First participant 14 also wears an instrumented glove assembly 50(A) which includes an electromagnetic sensor 54 for receiving signals from an electromagnetic source 58. Instrumented glove assembly 50(A), electromagnetic sensor 54(A) and electromagnetic source 58 are used to sense the position and orientation of instrumented glove 50 relative to a reference point defined by the location of electromagnetic source 58. In this embodiment, instrumented glove assembly 50(A), electromagnetic sensor 54(A) and electromagnetic source 58 are constructed in accordance with the teachings of copending patent application Ser. No. 317,107 entitled "Computer Data Entry and Manipulation Apparatus and Method." More particularly, instrumented glove assembly 50(A), electromagnetic sensor 54(A) and electromagnetic source 58 may comprise a DataGlove™ available from VPL Research, Inc. Instrumented glove assembly 50(A), electromagnetic sensor 54(A), and electromagnetic source 58 are coupled to a body sensing control unit 62 through a glove bus 66, a sensor bus 70, and a source bus 74, respectively.
Although only an instrumented glove assembly is shown in FIG. 1, it should be understood that the position and orientation of any and all parts of the body of the user may be sensed. Thus, instrumented glove 50 may be replaced by a full body sensing suit such as the DataSuit™, also available from VPL Research, Inc., or any other body sensing device.
In the same manner, second participant 18 wears a head-mounted display 22(b) and an electromagnetic sensor 30(b) which are coupled to head-mounted hardware control unit 34 through a display bus 38(b) and a sensor bus 46(b), respectively. Second participant 18 also wears an instrumented glove assembly 50(b) and an electromagnetic sensor 54(b) which are coupled to body sensing control unit 62 through a glove bus 66(b) and a sensor bus 70(b).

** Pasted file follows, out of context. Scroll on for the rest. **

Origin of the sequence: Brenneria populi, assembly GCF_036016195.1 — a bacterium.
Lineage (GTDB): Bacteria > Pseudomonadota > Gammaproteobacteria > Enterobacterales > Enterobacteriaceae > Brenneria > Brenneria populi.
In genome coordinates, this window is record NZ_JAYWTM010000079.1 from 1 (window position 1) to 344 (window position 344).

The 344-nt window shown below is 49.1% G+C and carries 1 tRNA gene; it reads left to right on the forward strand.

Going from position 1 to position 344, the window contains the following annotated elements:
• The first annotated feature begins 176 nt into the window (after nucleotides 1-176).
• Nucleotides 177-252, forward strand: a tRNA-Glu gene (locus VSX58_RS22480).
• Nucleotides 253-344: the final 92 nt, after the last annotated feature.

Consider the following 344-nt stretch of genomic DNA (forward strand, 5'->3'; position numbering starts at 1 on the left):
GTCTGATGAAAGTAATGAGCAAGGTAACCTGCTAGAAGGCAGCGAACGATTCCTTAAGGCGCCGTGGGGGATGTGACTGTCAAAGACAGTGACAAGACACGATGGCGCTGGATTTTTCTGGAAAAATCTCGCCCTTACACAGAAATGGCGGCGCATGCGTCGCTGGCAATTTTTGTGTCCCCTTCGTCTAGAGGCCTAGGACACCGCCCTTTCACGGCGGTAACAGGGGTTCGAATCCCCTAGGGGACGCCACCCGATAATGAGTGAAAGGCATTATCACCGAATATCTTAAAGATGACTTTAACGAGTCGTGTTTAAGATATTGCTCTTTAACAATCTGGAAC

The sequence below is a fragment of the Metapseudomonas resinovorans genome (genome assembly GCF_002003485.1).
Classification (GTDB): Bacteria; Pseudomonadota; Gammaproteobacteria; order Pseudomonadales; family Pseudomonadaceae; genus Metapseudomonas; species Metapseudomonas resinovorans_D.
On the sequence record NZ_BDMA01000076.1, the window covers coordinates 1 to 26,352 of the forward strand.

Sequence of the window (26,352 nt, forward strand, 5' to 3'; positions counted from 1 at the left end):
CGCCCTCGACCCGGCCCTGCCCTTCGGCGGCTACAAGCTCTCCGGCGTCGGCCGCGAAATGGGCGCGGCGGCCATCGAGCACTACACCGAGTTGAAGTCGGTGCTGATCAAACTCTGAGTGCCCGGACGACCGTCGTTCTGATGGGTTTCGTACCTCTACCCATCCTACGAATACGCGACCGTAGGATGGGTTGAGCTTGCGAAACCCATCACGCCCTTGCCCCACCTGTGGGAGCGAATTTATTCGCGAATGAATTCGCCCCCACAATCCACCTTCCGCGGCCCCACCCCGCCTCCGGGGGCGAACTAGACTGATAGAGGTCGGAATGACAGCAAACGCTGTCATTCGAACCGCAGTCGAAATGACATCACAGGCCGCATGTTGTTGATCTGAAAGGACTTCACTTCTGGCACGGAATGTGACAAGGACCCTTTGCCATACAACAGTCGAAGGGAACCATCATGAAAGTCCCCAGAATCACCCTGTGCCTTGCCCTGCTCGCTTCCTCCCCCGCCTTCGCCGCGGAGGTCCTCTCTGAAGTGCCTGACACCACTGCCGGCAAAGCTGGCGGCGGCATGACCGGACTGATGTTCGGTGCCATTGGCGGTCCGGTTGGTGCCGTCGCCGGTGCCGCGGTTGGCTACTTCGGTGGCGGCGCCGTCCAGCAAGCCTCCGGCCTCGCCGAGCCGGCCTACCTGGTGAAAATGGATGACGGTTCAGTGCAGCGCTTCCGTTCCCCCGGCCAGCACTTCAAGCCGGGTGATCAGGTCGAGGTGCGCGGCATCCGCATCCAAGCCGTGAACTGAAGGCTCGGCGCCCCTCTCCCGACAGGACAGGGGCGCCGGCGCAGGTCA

In this embodiment, there is only one head-mounted hardware control unit 34, body sensing control unit 62, electromagnetic source 26, and electromagnetic source 58 for both participants. However, each participant may be located separately from each other, in which case each participant would have his or her own head-mounted hardware control unit 34, body sensing control unit 62, electromagnetic source 26, and/or electromagnetic sensor 58.
The position and orientation information received by head-mounted control unit 34 are communicated to a virtual environment data processor 74 over a head-mounted data bus 76. Similarly, the position and orientation information received by body sensing control unit 62 are communicated to virtual environment data processor 74 over a body sensing data bus 80. Virtual environment data processor 74 creates the virtual environment and superimposes or integrates the data from head-mounted hardware control unit 34 and body sensing control unit 62 onto that environment.
Virtual environment data processor 74 includes a processor 82 and a virtual environment creation module 84 for creating the virtual environment including the virtual participants and/or objects to be displayed to first participant 14 and/or second participant 18. Virtual environment creation module 84 creates a virtual environment file 88 which contains the data necessary to model the environment. In this embodiment, virtual environment creation module 84 is a software module such as RB2SWIVEL™, available from VPL Research, Inc. and included in app. 1.
A data coupling module 92 receives the virtual environment data and causes the virtual environment to dynamically change in accordance with the data received from head-mounted hardware control unit 34 and body sensing control unit 62. That is, the virtual participants and/or objects are represented as cursors within a database which emulate the position, orientation, and other actions of the real participants and/or objects. The data from the various sensors preferably are referenced to a common point in the virtual environment (although that need not be the case). In this embodiment, data coupling module 92 is a software module such as BODY ELECTRIC™, available from VPL Research, Inc. and included in app. 2.